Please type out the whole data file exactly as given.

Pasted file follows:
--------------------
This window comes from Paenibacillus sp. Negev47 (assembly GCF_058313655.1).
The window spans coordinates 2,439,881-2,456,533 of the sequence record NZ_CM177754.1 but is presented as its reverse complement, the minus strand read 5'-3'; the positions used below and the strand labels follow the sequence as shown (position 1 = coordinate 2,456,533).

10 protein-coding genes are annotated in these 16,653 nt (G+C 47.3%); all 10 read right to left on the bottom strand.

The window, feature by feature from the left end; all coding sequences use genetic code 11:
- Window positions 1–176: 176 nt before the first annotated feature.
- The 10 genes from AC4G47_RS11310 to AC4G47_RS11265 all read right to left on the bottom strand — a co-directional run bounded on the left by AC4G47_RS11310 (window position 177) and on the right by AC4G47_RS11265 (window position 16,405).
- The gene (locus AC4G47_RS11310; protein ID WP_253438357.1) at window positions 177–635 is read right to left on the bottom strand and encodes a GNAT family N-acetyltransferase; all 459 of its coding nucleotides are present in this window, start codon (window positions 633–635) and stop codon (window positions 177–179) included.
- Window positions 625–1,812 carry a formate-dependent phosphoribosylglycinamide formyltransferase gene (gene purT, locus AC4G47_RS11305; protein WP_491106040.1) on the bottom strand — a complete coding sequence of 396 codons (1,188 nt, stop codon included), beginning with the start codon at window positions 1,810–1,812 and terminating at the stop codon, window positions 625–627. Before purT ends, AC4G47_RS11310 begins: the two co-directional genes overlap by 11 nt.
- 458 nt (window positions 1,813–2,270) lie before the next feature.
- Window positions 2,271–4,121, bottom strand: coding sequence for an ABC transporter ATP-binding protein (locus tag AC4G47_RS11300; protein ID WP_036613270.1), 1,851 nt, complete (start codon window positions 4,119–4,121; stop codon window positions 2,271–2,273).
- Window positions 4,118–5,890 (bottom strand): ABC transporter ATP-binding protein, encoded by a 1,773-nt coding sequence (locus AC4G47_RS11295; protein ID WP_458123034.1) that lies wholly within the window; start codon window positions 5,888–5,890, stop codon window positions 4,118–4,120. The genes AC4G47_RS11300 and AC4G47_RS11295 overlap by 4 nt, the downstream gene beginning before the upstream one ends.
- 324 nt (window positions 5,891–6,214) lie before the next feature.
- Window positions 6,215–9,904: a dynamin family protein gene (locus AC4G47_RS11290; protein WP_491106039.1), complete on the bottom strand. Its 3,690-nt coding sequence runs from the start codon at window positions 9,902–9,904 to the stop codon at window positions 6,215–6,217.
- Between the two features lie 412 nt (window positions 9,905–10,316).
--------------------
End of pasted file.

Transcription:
This window comes from Paenibacillus sp. Negev47 (assembly GCF_058313655.1).
The window spans coordinates 2,439,881-2,456,533 of the sequence record NZ_CM177754.1 but is presented as its reverse complement, the minus strand read 5'-3'; the positions used below and the strand labels follow the sequence as shown (position 1 = coordinate 2,456,533).

10 protein-coding genes are annotated in these 16,653 nt (G+C 47.3%); all 10 read right to left on the bottom strand.

The window, feature by feature from the left end; all coding sequences use genetic code 11:
- Window positions 1–176: 176 nt before the first annotated feature.
- The 10 genes from AC4G47_RS11310 to AC4G47_RS11265 all read right to left on the bottom strand — a co-directional run bounded on the left by AC4G47_RS11310 (window position 177) and on the right by AC4G47_RS11265 (window position 16,405).
- The gene (locus AC4G47_RS11310; protein ID WP_253438357.1) at window positions 177–635 is read right to left on the bottom strand and encodes a GNAT family N-acetyltransferase; all 459 of its coding nucleotides are present in this window, start codon (window positions 633–635) and stop codon (window positions 177–179) included.
- Window positions 625–1,812 carry a formate-dependent phosphoribosylglycinamide formyltransferase gene (gene purT, locus AC4G47_RS11305; protein WP_491106040.1) on the bottom strand — a complete coding sequence of 396 codons (1,188 nt, stop codon included), beginning with the start codon at window positions 1,810–1,812 and terminating at the stop codon, window positions 625–627. Before purT ends, AC4G47_RS11310 begins: the two co-directional genes overlap by 11 nt.
- 458 nt (window positions 1,813–2,270) lie before the next feature.
- Window positions 2,271–4,121, bottom strand: coding sequence for an ABC transporter ATP-binding protein (locus tag AC4G47_RS11300; protein ID WP_036613270.1), 1,851 nt, complete (start codon window positions 4,119–4,121; stop codon window positions 2,271–2,273).
- Window positions 4,118–5,890 (bottom strand): ABC transporter ATP-binding protein, encoded by a 1,773-nt coding sequence (locus AC4G47_RS11295; protein ID WP_458123034.1) that lies wholly within the window; start codon window positions 5,888–5,890, stop codon window positions 4,118–4,120. The genes AC4G47_RS11300 and AC4G47_RS11295 overlap by 4 nt, the downstream gene beginning before the upstream one ends.
- 324 nt (window positions 5,891–6,214) lie before the next feature.
- Window positions 6,215–9,904: a dynamin family protein gene (locus AC4G47_RS11290; protein WP_491106039.1), complete on the bottom strand. Its 3,690-nt coding sequence runs from the start codon at window positions 9,902–9,904 to the stop codon at window positions 6,215–6,217.
- Between the two features lie 412 nt (window positions 9,905–10,316).